inserting data into a table

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Geoff Wickens

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Aug 25, 2003, 5:52:59 AM8/25/03
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I am quite new to all this but am trying to create a database driven site. I
have been able to use information from my sample database but I now want to
be able to insert data into it. At present I put the data into my local copy
of the access database and then upload it again to my server - not an ideal
solution!

I have tried using the INSERT command and it works fine if I enter the data
into the statement. What I really want to do is collect the data from a form
and then insert this into the database. My code is as follows:

Page for collecting the data:

<form name="useradd" method="post" action="testadd.asp">
<p>Username:
<input type="text" name="username">
</p>
<p>Password:
<input type="text" name="password">
</p>
<p> Category:
<select name="select">
<option>member</option>
<option>committee</option>
<option>admin</option>
<option>guest</option>
</select>
</p>
<p>
<input type="submit" name="Submit" value="Submit">
<input type="reset" name="Reset" value="Reset">
</p>
</form>


I then have the following code on the page (testadd.asp) to add this
information to my database.

<%
u = Request.Form("username")
p = Request.Form("password")
c = Request.Form("category")

Set Catalog=Server.CreateObject("ADODB.Recordset")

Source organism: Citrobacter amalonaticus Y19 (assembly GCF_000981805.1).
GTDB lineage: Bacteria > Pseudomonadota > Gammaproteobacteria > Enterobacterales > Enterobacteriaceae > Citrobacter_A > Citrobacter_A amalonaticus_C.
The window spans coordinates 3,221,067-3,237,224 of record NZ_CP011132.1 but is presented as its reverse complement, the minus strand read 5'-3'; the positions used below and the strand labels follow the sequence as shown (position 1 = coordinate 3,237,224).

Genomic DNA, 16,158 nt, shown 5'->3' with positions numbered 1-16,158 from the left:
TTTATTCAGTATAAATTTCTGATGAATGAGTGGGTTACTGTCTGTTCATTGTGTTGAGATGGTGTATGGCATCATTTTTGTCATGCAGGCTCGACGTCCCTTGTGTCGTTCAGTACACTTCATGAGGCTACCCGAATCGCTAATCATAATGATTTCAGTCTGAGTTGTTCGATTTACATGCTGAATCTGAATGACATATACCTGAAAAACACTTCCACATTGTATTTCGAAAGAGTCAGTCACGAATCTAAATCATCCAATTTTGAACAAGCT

Catalog.open "INSERT INTO tbltest (username, password, category) VALUES (u ,
p, c)", "DSN=members"
%>

The thing which goes wrong is the VALUES part of the statement. It seems to
want 'u' etc but then puts in this text rather than the contents of my
variable.

Any help most welcome.

Geoff Wickens

Bob Barrows

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Aug 25, 2003, 7:32:25 AM8/25/03
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Geoff Wickens wrote:
>
> Set Catalog=Server.CreateObject("ADODB.Recordset")

First of all, do not use a recordset for running queries that do not return
data! This is extremely wasteful!

Insterad, create a connection object, like this:

Dim cn
Set cn=Server.CreateObject("ADODB.Connection")

I notice you are using a DSN to connect to the database. This is also not
recommended. You should use the native Jet OLEDB provider instead. See
www.connectionstrings.com for examples of connection strings for various
databases. With Jet, the string takes this form:

cn.open "provider=microsoft.jet.4.0.oledb;" & _
"p:\ath\to\my\database.mdb"

Now, use the connection's Execute method to run the query. In addition, tell